David Tepper was born in September of 1957. He’s the head of the Appaloosa management hedge fund. He specializes in investing in companies that are going through financial difficulties.
Tepper grew up in a Jewish Family at Pittsburgh’s East End, specifically Stanton Heights. when he was younger, he memorized the statistics in the back of baseball cards, showing the first signs of a virtually photographic memory. He attended the University of Pittsburgh and helped pay his college studies by working in the library and developing an options trading system. He graduated with honors and received his Bachelor of Arts degree in economics.
After graduating, he ventured into the financial industry, working for Equibank as a credit analyst in the department of economy. In 1980, not quite satisfied with his position, he went to the Business School of the Carnegie Mellon University to continue with a master’s degree in Sciences of Industrial Administration.
Tepper was an exemplary student. He was known by asking all the difficult questions. After obtaining his master’s degree at 1982, he accepted a position in the Treasury Department the Republic Steel Corp. This gave him first-hand labor experience at a company with difficulties.
A couple of years later, in 1984, he started working as an analyst at Keystone Mutual Funds in Boston, and in 1985 he was recruited by Goldman Sachs. In just six months, Tepper became the best trader of Goldman and worked there for eight years. When the junk bonds bubble exploded in 1989, Goldman Sachs managed to stay afloat thanks to Tepper’s skills. He purchased the bonds of the banks that had been severely punished by the bubble. When these institutions got out of bankruptcy and the market recovered, his investments went through the roof.
He finally quit Goldman Sachs in 1992. Michael Price, an investment fund manager and Goldman Sachs client, lent him an office. Tapper then started negotiating aggressively all by himself, with the hopes of making enough money to start his own fund. He started by founding Appaloosa management with Jack Walton, another junk bonds trader at Goldman Sachs, in early 1993.
The fund started with 57 million dollars. In the second semester of 1993, his fund obtained a net earning of 57.6%. The assets under his management went up to 300 million dollars at the end of 1994, 450 million at the end of 1995 and 800 million at the end of 1996.
One of his first investments was in Steel Algoma, who got out of bankruptcy in 1993. After studying the company, Tepper realized that the shares of Steel Algoma were really mortgage bonds. He purchased these shares at $0.20 each and sold them in a year from 60 to 80 cents. In 1995, his purchase of the Argentinian sovereign debt increased his fund in 42%. He came to the conclusion that the increase in bank deposits presaged a strengthening economy.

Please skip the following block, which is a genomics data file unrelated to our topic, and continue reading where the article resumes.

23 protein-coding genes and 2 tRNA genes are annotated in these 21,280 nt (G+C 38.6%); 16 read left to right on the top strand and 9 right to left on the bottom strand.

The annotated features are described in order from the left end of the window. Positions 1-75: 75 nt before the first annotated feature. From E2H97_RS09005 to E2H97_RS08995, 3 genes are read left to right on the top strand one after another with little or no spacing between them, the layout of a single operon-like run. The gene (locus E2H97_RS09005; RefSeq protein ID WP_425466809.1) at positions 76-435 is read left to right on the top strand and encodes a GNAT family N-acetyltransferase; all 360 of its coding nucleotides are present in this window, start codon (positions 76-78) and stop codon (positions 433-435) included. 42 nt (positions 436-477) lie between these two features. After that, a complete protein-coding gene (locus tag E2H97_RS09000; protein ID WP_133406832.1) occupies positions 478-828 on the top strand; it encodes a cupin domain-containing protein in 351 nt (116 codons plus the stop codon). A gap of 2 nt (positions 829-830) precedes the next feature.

In 1997, since the Korean currency fell 50% due to the Asian financial crisis, Tepper acquired cattle futures and bonds of the Korean government. His fund obtained 30% that year.
He made quite an expensive mistake in 1998. He bet that the Russian government wouldn’t pay its debt, and unfortunately it did. His fund lost 30%. Since Russian bonds went down, Tepper kept on buying. When the market recovered, his position helped him obtain 60% in 1999.
In 2002, the junk bonds market plummeted again. His fund lost 25%. Tepper purchased the bonds of three big bankrupt companies: Enron, WorldCom and Conseco. The following year, these positions helped him get 148% in benefits.
From 2002 to 2003 his purchases of debt of public service companies with difficulties, such as Williams Co., also increased his profits. Around 2003, Tepper’s personal wealth went above a billion dollars for the first time. He donated $55 million for the Carnegie Mellon University Business School, encouraged by Kenneth Dunn, his old professor, who got to be the school’s Dean. Tepper accepted the suggestion but he suggested that the name of the school was changed to “David A. Tepper School of Business”.
In 2008, Tepper had a big loss once again: 200 million dollars in a failed offer to invest in Delphi, a provider of automobile parts that went broke. In 2008 he purchased preferential shares in Wachovia and Washington Mutual for $0.20. Later, these two companies were acquired by larger rivals and shot up the price of those preferential shares, thus increasing the value of Tepper’s investments.
In 2010, the New York Times reported that Tepper’s success turned him into the world’s best paid hedge fund manager in 2009, and in 2010 he was listed as one of the wealthiest people in the world by Forbes Magazine.
Tepper has also made great donations to the University of Pittsburgh, including several scholarships and support to create academic and college centers to execute community extension programs.
Read Patrick Dwyer’s “Paul Tudor Jones, a trader with original ideas”